The opinion of the court was delivered by: Murphy, Chief District Judge
On October 30, 2006, Plaintiff filed this action pursuant to 42 U.S.C. § 1983 against an Illinois Department of Corrections employee and a fellow inmate. The Court reviewed the complaint pursuant to 28 U.S.C. § 1915A and found that Plaintiff had failed to state any claims. Accordingly, on April 20, 2007, the Court dismissed the action. On May 2, 2007, Plaintiff filed a motion to alter or amend judgment, which the Court denied on May 16, 2007.
Currently pending before the Court are Plaintiff's motions for summary judgment (Doc. 21), to alter or amend judgment (Doc. 22), and for reconsideration under Federal Rule of Civil Procedure 60(b) (Doc. 25). Although variously styled, each of these motions seeks reconsideration of the Court's dismissal of the action.
Technically, a "motion to reconsider" does not exist under the Federal Rules of Civil Procedure. The Seventh Circuit Court of Appeals has held, however, that a motion challenging the merits of a district court order will automatically be considered as having been filed pursuant to Rule 59(e) or Rule 60(b) of the Federal Rules of Civil Procedure. See, e.g., Mares v. Busby, 34 F.3d 533, 535 (7th Cir. 1994); United States v. Deutsch, 981 F.2d 299, 300 (7th Cir. 1992). As noted in Deutsch, "in cases where it is unclear whether a motion challenging a judgment on the merits is made under Rule 59(e) or Rule 60(b)," the date of service will determine how the motion will be treated. Thus, "'if the motion is served within ten days of the rendition of judgment, the motion falls under Rule 59(e); if it is served after that time, it falls under Rule 60(b).'" Id. (citations omitted).
Judgment was entered in this action on April 20, 2007, but the instant motions were not filed until May 16 (Doc. 21), May 30 (Doc. 22), and July 26 (Doc. 25), well after the 10-day period expired. See FED. R. CIV. P. 59(e). Therefore, as a Rule 59(e) motion, these motions are time-barred.
Under Deutsch, the Court will thus construe these motions as filed pursuant to Rule 60(b), which provides for relief from judgment for "mistake, inadvertence, surprise, or excusable neglect." FED. R. CIV. P. 60(b)(1). However, the reasons offered by a movant for setting aside a judgment under Rule 60(b) must be something that could not have been employed to obtain a reversal by direct appeal. See, e.g., Bell v. Eastman Kodak Co., 214 F.3d 798, 801 (7th Cir. 2000); Parke-Chapley Constr. Co. v. Cherrington, 865 F.2d 907, 915 (7th Cir. 1989) ("an appeal or motion for new trial, rather than a FRCP 60(b) motion, is the proper avenue to redress mistakes of law committed by the trial judge, as distinguished from clerical mistakes caused by inadvertence"); Swam v. United States, 327 F.2d 431, 433 (7th Cir. 1964) (a belief that the Court was mistaken as a matter of law in dismissing the original petition does "not constitute the kind of mistake or inadvertence that comes within the ambit of rule 60(b).").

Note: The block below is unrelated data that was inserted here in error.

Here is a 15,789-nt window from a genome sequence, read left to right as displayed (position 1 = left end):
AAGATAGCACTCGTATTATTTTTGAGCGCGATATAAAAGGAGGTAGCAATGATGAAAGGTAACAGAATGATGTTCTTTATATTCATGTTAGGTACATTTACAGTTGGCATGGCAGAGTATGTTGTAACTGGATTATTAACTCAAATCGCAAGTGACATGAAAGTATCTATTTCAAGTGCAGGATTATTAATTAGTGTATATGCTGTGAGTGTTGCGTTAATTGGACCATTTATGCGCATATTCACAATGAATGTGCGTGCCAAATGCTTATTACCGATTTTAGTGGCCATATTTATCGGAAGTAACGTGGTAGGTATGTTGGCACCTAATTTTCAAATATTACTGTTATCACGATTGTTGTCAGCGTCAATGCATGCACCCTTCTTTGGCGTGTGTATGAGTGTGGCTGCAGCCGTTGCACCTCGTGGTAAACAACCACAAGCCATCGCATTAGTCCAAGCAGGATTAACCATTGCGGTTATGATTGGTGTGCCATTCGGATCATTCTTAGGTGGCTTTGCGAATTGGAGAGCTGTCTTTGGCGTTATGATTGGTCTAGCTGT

In these motions, Plaintiff reiterates the arguments stated in the complaint and seeks reconsideration of the Court's legal judgment. These arguments do not suggest clerical mistake; instead, these arguments challenge the Court's application of the law to the facts alleged in the complaint, which may be addressed in a direct appeal. Therefore, Plaintiff has not presented any arguments warranting relief under Rule 60(b), and the instant motions (Docs. 21, 22, and 25) are DENIED.
G. Patrick Murphy Chief United States District Judge
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